Lessons for all of us

I write a fair amount about career issues. It’s one of the largest tags in my word cloud, and I’m proud of that. I’ve seen too many people in bad jobs for too long, had a few myself, watched my wife work far too hard at times, and lost friends because of a lack of time. All of those experiences have caused me to really think hard about life and how I approach work.

Don’t get me wrong. I like work, I enjoy what I do, I have a great time writing code and queries and think technology is a great career choice. That being said, it can be a hard job. There are demands to work long hours and holidays, often to deploy changes when the workload is low. Some years, I’ve worked as many holidays and weekends in this business as I used to when working in restaurants.

That being said, we often think of this as an “easy” job in many ways. We work in offices. We’re well compensated. We don’t have a lot of physical demands, and we can do this job will into our later years if we choose. If you’ve ever worked in a job that requires more physical effort such as construction, you appreciate the ease with which our days pass. If you’ve ever had a boring job, such as staring at the x-ray screen in airport security, you’ll likewise realize most of us are lucky that we get to exercise our brains.

That doesn’t mean this job isn’t hard. In fact, burnout and high stress are real problems in technology. While some industries might worry about their people getting enough done when working remote, our industry has too many people that don’t know how to stop working. I thought about this as I was reading a post on burnout and looking out for yourself.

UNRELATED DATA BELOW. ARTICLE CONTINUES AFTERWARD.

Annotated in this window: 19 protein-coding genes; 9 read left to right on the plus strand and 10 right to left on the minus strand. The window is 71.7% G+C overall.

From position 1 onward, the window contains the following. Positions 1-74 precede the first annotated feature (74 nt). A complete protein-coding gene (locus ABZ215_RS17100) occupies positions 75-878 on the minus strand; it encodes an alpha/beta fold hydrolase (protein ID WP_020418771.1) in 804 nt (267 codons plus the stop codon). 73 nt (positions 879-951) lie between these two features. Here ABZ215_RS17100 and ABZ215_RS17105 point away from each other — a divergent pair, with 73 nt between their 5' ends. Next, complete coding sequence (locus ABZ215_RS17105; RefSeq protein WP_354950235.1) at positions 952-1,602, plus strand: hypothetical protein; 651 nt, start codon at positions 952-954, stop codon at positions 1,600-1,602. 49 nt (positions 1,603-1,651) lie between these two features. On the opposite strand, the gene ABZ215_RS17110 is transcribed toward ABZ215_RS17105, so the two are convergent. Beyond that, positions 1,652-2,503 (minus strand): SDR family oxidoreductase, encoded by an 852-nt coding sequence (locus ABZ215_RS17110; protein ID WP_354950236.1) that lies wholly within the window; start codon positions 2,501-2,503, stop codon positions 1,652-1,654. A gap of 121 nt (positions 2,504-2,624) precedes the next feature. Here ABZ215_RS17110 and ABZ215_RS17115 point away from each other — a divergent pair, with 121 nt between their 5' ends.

Many of us that work in technology are too sedentary. We sit at desks, we work odd hours and often subsist on poor diets that we’ve built during a lifetime of late night coding sessions. We also accept more blame, demands, stress, and accountability than we should. While I don’t know too many people that have had serious health issues from this work, I do know a few. I also know far too many people that have passed away before they reached 50.

The downsides of this work can creep up on you. I know I felt a little burned out last year, from too much travel, too many balls being juggled, too much pressure. I made a conscious effort to slow things down and I’m much happier this year. I try to exercise and eat (slightly) better on a regular basis, balancing that out as best I can.

We work to live, not the other way around. Whether you need fewer responsibilities, more exercise, new hobbies, better connections with friends and family, strong mental health care, or something else, make sure you take care of yourself in this life. It’s the only one you get.

Steve Jones

The Voice of the DBA Podcast

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About way0utwest

Editor, SQLServerCentral
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2 Responses to Lessons for all of us

  1. Brent Ozar says:

    I adore Lori Edwards’ quote: “Remember, the people you really work for are waiting for you at home.”

  2. way0utwest says:

    That’s fantastic. In my case, they’re at the door to the office wondering when I’m walking out to go cook.

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